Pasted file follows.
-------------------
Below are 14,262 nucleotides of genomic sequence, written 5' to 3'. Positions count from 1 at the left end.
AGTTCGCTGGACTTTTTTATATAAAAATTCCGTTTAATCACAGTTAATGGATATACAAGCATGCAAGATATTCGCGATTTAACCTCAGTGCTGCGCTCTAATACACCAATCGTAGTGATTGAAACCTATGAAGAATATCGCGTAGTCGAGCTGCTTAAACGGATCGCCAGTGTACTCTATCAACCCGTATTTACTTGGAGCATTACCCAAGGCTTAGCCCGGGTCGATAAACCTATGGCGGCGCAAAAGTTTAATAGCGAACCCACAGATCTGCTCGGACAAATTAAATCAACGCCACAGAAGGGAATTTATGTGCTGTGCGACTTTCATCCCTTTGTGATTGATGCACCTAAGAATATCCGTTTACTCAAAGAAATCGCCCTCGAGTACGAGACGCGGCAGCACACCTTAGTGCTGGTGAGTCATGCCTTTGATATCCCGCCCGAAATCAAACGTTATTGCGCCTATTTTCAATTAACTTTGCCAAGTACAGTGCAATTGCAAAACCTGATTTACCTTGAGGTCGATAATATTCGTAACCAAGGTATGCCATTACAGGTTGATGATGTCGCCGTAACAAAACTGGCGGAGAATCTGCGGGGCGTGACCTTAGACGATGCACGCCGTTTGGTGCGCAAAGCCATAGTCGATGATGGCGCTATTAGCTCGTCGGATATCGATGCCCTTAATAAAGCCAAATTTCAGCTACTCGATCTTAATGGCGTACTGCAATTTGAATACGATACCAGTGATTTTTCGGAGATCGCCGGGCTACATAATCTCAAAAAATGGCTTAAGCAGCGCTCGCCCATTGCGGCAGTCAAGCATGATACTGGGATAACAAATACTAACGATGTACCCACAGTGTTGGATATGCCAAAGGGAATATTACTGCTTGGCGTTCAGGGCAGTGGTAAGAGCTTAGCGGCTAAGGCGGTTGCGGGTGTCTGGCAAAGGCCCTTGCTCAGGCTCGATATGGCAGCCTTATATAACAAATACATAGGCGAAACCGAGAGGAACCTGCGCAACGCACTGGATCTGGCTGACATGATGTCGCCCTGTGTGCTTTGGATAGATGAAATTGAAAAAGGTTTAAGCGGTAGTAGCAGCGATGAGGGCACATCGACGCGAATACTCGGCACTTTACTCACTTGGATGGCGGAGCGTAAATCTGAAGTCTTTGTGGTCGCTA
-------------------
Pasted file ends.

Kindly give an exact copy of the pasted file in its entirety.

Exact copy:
Below are 14,262 nucleotides of genomic sequence, written 5' to 3'. Positions count from 1 at the left end.
AGTTCGCTGGACTTTTTTATATAAAAATTCCGTTTAATCACAGTTAATGGATATACAAGCATGCAAGATATTCGCGATTTAACCTCAGTGCTGCGCTCTAATACACCAATCGTAGTGATTGAAACCTATGAAGAATATCGCGTAGTCGAGCTGCTTAAACGGATCGCCAGTGTACTCTATCAACCCGTATTTACTTGGAGCATTACCCAAGGCTTAGCCCGGGTCGATAAACCTATGGCGGCGCAAAAGTTTAATAGCGAACCCACAGATCTGCTCGGACAAATTAAATCAACGCCACAGAAGGGAATTTATGTGCTGTGCGACTTTCATCCCTTTGTGATTGATGCACCTAAGAATATCCGTTTACTCAAAGAAATCGCCCTCGAGTACGAGACGCGGCAGCACACCTTAGTGCTGGTGAGTCATGCCTTTGATATCCCGCCCGAAATCAAACGTTATTGCGCCTATTTTCAATTAACTTTGCCAAGTACAGTGCAATTGCAAAACCTGATTTACCTTGAGGTCGATAATATTCGTAACCAAGGTATGCCATTACAGGTTGATGATGTCGCCGTAACAAAACTGGCGGAGAATCTGCGGGGCGTGACCTTAGACGATGCACGCCGTTTGGTGCGCAAAGCCATAGTCGATGATGGCGCTATTAGCTCGTCGGATATCGATGCCCTTAATAAAGCCAAATTTCAGCTACTCGATCTTAATGGCGTACTGCAATTTGAATACGATACCAGTGATTTTTCGGAGATCGCCGGGCTACATAATCTCAAAAAATGGCTTAAGCAGCGCTCGCCCATTGCGGCAGTCAAGCATGATACTGGGATAACAAATACTAACGATGTACCCACAGTGTTGGATATGCCAAAGGGAATATTACTGCTTGGCGTTCAGGGCAGTGGTAAGAGCTTAGCGGCTAAGGCGGTTGCGGGTGTCTGGCAAAGGCCCTTGCTCAGGCTCGATATGGCAGCCTTATATAACAAATACATAGGCGAAACCGAGAGGAACCTGCGCAACGCACTGGATCTGGCTGACATGATGTCGCCCTGTGTGCTTTGGATAGATGAAATTGAAAAAGGTTTAAGCGGTAGTAGCAGCGATGAGGGCACATCGACGCGAATACTCGGCACTTTACTCACTTGGATGGCGGAGCGTAAATCTGAAGTCTTTGTGGTCGCTA